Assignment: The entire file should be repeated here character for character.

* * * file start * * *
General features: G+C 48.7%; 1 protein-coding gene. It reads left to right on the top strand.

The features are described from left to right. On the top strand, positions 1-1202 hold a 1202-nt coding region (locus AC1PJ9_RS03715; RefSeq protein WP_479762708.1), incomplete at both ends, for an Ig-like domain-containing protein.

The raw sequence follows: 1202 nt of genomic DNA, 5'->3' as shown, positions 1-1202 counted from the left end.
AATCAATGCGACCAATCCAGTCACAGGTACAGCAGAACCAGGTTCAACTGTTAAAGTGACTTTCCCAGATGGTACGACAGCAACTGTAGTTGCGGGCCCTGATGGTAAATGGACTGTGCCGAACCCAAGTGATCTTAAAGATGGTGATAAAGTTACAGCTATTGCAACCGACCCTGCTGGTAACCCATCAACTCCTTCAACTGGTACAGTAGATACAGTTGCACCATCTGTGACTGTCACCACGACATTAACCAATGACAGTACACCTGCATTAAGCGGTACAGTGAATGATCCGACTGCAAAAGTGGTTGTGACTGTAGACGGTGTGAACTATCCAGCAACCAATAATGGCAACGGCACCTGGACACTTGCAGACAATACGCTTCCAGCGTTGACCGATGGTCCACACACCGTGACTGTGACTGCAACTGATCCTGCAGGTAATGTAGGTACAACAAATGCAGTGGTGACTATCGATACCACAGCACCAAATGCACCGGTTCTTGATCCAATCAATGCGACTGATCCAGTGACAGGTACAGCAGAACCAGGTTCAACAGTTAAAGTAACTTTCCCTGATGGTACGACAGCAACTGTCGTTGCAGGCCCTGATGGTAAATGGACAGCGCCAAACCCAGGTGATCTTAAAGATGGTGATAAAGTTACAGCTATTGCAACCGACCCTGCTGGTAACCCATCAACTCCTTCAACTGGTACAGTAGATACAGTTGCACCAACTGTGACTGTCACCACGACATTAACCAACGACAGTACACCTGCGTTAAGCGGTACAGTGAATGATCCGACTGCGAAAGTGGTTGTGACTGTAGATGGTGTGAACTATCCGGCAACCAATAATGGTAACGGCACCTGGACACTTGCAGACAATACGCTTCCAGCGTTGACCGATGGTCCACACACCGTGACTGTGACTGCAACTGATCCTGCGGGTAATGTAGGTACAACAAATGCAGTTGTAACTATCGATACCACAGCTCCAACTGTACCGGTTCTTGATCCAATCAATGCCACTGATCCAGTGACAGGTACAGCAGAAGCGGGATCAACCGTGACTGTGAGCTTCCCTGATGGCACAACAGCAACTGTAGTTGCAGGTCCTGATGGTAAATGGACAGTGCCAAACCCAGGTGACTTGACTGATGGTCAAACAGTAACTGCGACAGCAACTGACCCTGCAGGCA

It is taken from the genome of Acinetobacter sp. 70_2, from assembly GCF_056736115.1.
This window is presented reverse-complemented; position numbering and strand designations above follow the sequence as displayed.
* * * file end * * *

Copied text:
General features: G+C 48.7%; 1 protein-coding gene. It reads left to right on the top strand.

The features are described from left to right. On the top strand, positions 1-1202 hold a 1202-nt coding region (locus AC1PJ9_RS03715; RefSeq protein WP_479762708.1), incomplete at both ends, for an Ig-like domain-containing protein.

The raw sequence follows: 1202 nt of genomic DNA, 5'->3' as shown, positions 1-1202 counted from the left end.
AATCAATGCGACCAATCCAGTCACAGGTACAGCAGAACCAGGTTCAACTGTTAAAGTGACTTTCCCAGATGGTACGACAGCAACTGTAGTTGCGGGCCCTGATGGTAAATGGACTGTGCCGAACCCAAGTGATCTTAAAGATGGTGATAAAGTTACAGCTATTGCAACCGACCCTGCTGGTAACCCATCAACTCCTTCAACTGGTACAGTAGATACAGTTGCACCATCTGTGACTGTCACCACGACATTAACCAATGACAGTACACCTGCATTAAGCGGTACAGTGAATGATCCGACTGCAAAAGTGGTTGTGACTGTAGACGGTGTGAACTATCCAGCAACCAATAATGGCAACGGCACCTGGACACTTGCAGACAATACGCTTCCAGCGTTGACCGATGGTCCACACACCGTGACTGTGACTGCAACTGATCCTGCAGGTAATGTAGGTACAACAAATGCAGTGGTGACTATCGATACCACAGCACCAAATGCACCGGTTCTTGATCCAATCAATGCGACTGATCCAGTGACAGGTACAGCAGAACCAGGTTCAACAGTTAAAGTAACTTTCCCTGATGGTACGACAGCAACTGTCGTTGCAGGCCCTGATGGTAAATGGACAGCGCCAAACCCAGGTGATCTTAAAGATGGTGATAAAGTTACAGCTATTGCAACCGACCCTGCTGGTAACCCATCAACTCCTTCAACTGGTACAGTAGATACAGTTGCACCAACTGTGACTGTCACCACGACATTAACCAACGACAGTACACCTGCGTTAAGCGGTACAGTGAATGATCCGACTGCGAAAGTGGTTGTGACTGTAGATGGTGTGAACTATCCGGCAACCAATAATGGTAACGGCACCTGGACACTTGCAGACAATACGCTTCCAGCGTTGACCGATGGTCCACACACCGTGACTGTGACTGCAACTGATCCTGCGGGTAATGTAGGTACAACAAATGCAGTTGTAACTATCGATACCACAGCTCCAACTGTACCGGTTCTTGATCCAATCAATGCCACTGATCCAGTGACAGGTACAGCAGAAGCGGGATCAACCGTGACTGTGAGCTTCCCTGATGGCACAACAGCAACTGTAGTTGCAGGTCCTGATGGTAAATGGACAGTGCCAAACCCAGGTGACTTGACTGATGGTCAAACAGTAACTGCGACAGCAACTGACCCTGCAGGCA

It is taken from the genome of Acinetobacter sp. 70_2, from assembly GCF_056736115.1.
This window is presented reverse-complemented; position numbering and strand designations above follow the sequence as displayed.